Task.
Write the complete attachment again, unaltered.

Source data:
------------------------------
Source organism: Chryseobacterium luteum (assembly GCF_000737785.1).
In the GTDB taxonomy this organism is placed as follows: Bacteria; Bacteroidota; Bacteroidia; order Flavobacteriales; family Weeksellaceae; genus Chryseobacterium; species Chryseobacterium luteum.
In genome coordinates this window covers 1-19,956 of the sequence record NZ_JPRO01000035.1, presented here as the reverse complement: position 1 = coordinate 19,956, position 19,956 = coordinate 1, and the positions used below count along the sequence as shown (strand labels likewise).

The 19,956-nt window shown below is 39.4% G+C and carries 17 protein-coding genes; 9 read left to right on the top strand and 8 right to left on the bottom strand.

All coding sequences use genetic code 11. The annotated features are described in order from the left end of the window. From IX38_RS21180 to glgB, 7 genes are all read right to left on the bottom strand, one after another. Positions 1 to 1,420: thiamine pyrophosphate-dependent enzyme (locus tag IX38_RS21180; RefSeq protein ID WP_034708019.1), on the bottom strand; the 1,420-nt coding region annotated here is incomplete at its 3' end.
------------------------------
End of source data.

Source organism: Chryseobacterium luteum (assembly GCF_000737785.1).
In the GTDB taxonomy this organism is placed as follows: Bacteria; Bacteroidota; Bacteroidia; order Flavobacteriales; family Weeksellaceae; genus Chryseobacterium; species Chryseobacterium luteum.
In genome coordinates this window covers 1-19,956 of the sequence record NZ_JPRO01000035.1, presented here as the reverse complement: position 1 = coordinate 19,956, position 19,956 = coordinate 1, and the positions used below count along the sequence as shown (strand labels likewise).

The 19,956-nt window shown below is 39.4% G+C and carries 17 protein-coding genes; 9 read left to right on the top strand and 8 right to left on the bottom strand.

All coding sequences use genetic code 11. The annotated features are described in order from the left end of the window. From IX38_RS21180 to glgB, 7 genes are all read right to left on the bottom strand, one after another. Positions 1 to 1,420: thiamine pyrophosphate-dependent enzyme (locus tag IX38_RS21180; RefSeq protein ID WP_034708019.1), on the bottom strand; the 1,420-nt coding region annotated here is incomplete at its 3' end.